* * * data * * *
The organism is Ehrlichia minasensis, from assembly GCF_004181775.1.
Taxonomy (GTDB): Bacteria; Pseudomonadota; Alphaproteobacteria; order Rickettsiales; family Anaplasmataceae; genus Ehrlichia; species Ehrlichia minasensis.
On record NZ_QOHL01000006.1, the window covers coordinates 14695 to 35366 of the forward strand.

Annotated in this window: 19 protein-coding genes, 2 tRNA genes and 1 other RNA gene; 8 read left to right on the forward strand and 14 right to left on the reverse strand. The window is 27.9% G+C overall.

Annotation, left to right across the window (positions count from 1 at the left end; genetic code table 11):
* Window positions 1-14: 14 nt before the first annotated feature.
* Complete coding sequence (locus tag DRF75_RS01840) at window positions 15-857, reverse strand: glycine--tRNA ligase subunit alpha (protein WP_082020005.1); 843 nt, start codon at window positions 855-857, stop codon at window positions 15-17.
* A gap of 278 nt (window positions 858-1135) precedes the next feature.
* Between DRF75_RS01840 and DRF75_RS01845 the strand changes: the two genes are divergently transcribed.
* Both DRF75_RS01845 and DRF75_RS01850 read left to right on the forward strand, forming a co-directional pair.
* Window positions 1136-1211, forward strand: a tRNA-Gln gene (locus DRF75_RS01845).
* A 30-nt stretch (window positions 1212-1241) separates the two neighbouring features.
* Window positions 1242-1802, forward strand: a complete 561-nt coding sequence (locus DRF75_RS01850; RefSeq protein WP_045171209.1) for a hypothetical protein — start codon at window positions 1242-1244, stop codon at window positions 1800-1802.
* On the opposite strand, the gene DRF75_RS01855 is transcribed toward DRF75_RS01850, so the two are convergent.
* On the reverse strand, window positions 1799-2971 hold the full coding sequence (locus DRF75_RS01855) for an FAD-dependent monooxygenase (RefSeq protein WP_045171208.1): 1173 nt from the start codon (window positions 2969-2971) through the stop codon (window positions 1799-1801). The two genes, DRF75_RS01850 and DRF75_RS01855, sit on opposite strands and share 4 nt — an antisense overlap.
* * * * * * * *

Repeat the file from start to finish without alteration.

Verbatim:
The organism is Ehrlichia minasensis, from assembly GCF_004181775.1.
Taxonomy (GTDB): Bacteria; Pseudomonadota; Alphaproteobacteria; order Rickettsiales; family Anaplasmataceae; genus Ehrlichia; species Ehrlichia minasensis.
On record NZ_QOHL01000006.1, the window covers coordinates 14695 to 35366 of the forward strand.

Annotated in this window: 19 protein-coding genes, 2 tRNA genes and 1 other RNA gene; 8 read left to right on the forward strand and 14 right to left on the reverse strand. The window is 27.9% G+C overall.

Annotation, left to right across the window (positions count from 1 at the left end; genetic code table 11):
* Window positions 1-14: 14 nt before the first annotated feature.
* Complete coding sequence (locus tag DRF75_RS01840) at window positions 15-857, reverse strand: glycine--tRNA ligase subunit alpha (protein WP_082020005.1); 843 nt, start codon at window positions 855-857, stop codon at window positions 15-17.
* A gap of 278 nt (window positions 858-1135) precedes the next feature.
* Between DRF75_RS01840 and DRF75_RS01845 the strand changes: the two genes are divergently transcribed.
* Both DRF75_RS01845 and DRF75_RS01850 read left to right on the forward strand, forming a co-directional pair.
* Window positions 1136-1211, forward strand: a tRNA-Gln gene (locus DRF75_RS01845).
* A 30-nt stretch (window positions 1212-1241) separates the two neighbouring features.
* Window positions 1242-1802, forward strand: a complete 561-nt coding sequence (locus DRF75_RS01850; RefSeq protein WP_045171209.1) for a hypothetical protein — start codon at window positions 1242-1244, stop codon at window positions 1800-1802.
* On the opposite strand, the gene DRF75_RS01855 is transcribed toward DRF75_RS01850, so the two are convergent.
* On the reverse strand, window positions 1799-2971 hold the full coding sequence (locus DRF75_RS01855) for an FAD-dependent monooxygenase (RefSeq protein WP_045171208.1): 1173 nt from the start codon (window positions 2969-2971) through the stop codon (window positions 1799-1801). The two genes, DRF75_RS01850 and DRF75_RS01855, sit on opposite strands and share 4 nt — an antisense overlap.